School.
She is making history instead.
"In the past, I had to teach what the
government wanted or I would be
arrested," said Nkwanyana, who has
taught black children for 30 years. "I
had to teach that the black man was
inferior."
No longer. This year, for the first
time, she has discarded textbooks that
portray whites as civilized and blacks
as primitive. She has stopped teaching
Christian Nationalism, the dubious
myths and racist doctrine of the
Afrikaner minority that imposed racial
segregation and repression on South
Africa for so long.
Those texts still are widely used else-
where as new curricula and books are
written and debated. After numerous
delays, the first batch of post-apartheid
textbooks is to be delivered to schools
around Johannesburg this month and
phased in across the country over the
next six years.
But Nkwanyana isn't waiting. Using
newspapers, a handful of donated
books and her own experience as a vic-
tim of apartheid, the 56-year-old black
educator is proudly trying to change
the mind-set of the next generation.
"It is necessary that children should
learn what happened in South Africa'"
she explained as her 37 pupils pon-
dered her lesson on the meaning of
democracy. "I tell them: 'Find out!
Find out!"'
In ways big and small, South
Africans are trying to confront and cor-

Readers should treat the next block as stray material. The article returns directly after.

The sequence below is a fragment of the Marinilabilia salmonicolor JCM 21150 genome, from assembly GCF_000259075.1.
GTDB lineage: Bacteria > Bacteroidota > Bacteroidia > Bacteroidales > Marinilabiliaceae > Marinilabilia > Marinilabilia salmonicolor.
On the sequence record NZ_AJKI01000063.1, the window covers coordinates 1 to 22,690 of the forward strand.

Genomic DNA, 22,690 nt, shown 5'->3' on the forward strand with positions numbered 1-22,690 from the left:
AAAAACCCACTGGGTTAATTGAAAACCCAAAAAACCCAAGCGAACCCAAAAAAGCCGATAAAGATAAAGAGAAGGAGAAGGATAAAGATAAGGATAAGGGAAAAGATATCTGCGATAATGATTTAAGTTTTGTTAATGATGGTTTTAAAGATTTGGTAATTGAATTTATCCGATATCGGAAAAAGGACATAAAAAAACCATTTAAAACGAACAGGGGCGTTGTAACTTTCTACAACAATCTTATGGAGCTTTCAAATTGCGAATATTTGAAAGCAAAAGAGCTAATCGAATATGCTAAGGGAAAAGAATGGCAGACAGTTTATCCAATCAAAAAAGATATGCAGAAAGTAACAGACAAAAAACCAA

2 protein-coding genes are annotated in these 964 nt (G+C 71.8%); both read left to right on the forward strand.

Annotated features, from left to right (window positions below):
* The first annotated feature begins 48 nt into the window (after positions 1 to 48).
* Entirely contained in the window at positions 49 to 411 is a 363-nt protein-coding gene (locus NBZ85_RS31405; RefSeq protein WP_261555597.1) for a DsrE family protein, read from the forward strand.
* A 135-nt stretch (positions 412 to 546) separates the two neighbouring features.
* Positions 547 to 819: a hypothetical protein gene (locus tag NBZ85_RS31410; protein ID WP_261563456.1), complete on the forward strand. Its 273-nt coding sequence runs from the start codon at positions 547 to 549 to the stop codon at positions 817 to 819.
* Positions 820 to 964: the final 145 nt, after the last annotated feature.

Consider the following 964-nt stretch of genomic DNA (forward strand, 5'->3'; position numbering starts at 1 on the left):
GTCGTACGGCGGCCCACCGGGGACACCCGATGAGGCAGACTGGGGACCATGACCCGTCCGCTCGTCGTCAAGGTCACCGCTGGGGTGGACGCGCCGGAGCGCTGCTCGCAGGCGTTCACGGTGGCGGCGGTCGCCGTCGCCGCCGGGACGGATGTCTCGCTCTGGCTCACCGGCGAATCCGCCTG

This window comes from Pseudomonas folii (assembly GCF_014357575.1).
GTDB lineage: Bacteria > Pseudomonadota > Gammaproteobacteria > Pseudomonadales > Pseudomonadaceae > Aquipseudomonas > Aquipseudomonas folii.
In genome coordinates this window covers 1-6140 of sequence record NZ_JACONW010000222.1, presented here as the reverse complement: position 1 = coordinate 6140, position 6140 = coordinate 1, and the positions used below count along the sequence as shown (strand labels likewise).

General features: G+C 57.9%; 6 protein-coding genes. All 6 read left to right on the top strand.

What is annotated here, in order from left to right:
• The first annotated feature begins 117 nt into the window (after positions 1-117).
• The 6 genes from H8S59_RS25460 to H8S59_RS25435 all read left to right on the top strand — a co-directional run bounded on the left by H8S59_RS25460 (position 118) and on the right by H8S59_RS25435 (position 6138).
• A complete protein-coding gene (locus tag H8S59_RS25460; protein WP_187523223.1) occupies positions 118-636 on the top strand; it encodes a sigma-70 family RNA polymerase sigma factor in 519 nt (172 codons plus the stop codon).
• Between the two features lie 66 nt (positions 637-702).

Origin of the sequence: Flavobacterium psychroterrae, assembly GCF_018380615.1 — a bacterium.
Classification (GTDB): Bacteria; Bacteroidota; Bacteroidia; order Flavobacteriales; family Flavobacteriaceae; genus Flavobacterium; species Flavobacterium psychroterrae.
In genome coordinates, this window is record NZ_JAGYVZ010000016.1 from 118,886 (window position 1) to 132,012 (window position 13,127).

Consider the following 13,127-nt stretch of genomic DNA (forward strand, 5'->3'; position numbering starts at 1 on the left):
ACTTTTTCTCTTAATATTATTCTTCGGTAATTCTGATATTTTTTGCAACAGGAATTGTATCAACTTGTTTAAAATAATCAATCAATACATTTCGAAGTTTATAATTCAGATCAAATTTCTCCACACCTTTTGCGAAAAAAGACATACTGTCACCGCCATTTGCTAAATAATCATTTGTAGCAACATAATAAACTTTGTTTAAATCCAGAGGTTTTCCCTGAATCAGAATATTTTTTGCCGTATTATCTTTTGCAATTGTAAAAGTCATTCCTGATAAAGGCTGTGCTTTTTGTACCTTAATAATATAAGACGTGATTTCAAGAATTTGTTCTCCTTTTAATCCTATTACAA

rect the abuses of the past. But the
search for truth - or at least fairness
- has been as wrenching as it has been
revealing in a society where free
speech and free thought were pro-
scribed until the end of white rule in
1994.
The nation's Truth and
Reconciliation Commission has begun
to overcome decades of official denials
and cover-ups to document bombings,
murders, torture and other atrocities by
the former regime, including the 1977
beating death by police of celebrated
black nationalist Steven Biko.
Many Afrikaners, descendants of the

Israel be s freeing
women Prsoners
RAMALLAH, West Bank - After
more than a year of delays, Israel yes-
terday began freeing its Palestinian
women prisoners, fulfilling a commit-
ment made in the interim peace agree-
ment signed in 1995.
But there were hitches until the end,
with last-minute legal appeals and
emotion-charged pleas from Israelis
seeking to block the official pardons
and freedom for 31 women, several of
whom were involved in the killings of
Jews.
Late last night, the Israeli Supreme
Court denied a final petition to stop the
release, clearing the way for the women
to leave the prisons where they have
been held and to make their way to this
West Bank city for reunions with rela-
tives and a welcome from Palestinian
Authority President Yasser Arafat.
The release marked the second time,
along with the recent accord on Israel's
withdrawal of troops from the West
Bank city of Hebron, that Israeli Prime

Minister Benjamin Netanyahu has hon-
ored agreements made with the
Palestinians by his Labor Party prede-
cessors.
Pru rebelIs y e
ready to make deal
LIMA, Peru - A rebel leader
apparently left the besieged
Japanese ambassador's house yes-
terday for the first time in nearly
two months, traveling across the
street to begin organized talksn
Peru's hostage crisis.
Roli Rojas Fernandez, the Tupac
Amaru Revolutionary Movement's
second-in-command, was believed to
be a white car with Red Cross mark-
ings that made the short ride from the
compound to a two-story, ochre-col-
ored house. .
The car drove into a garage, andthe
door closed behind it. It was impossi-
ble to see inside the car's tinted win-
dows.
- Compiled from Daily wire reports.

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Suppbment,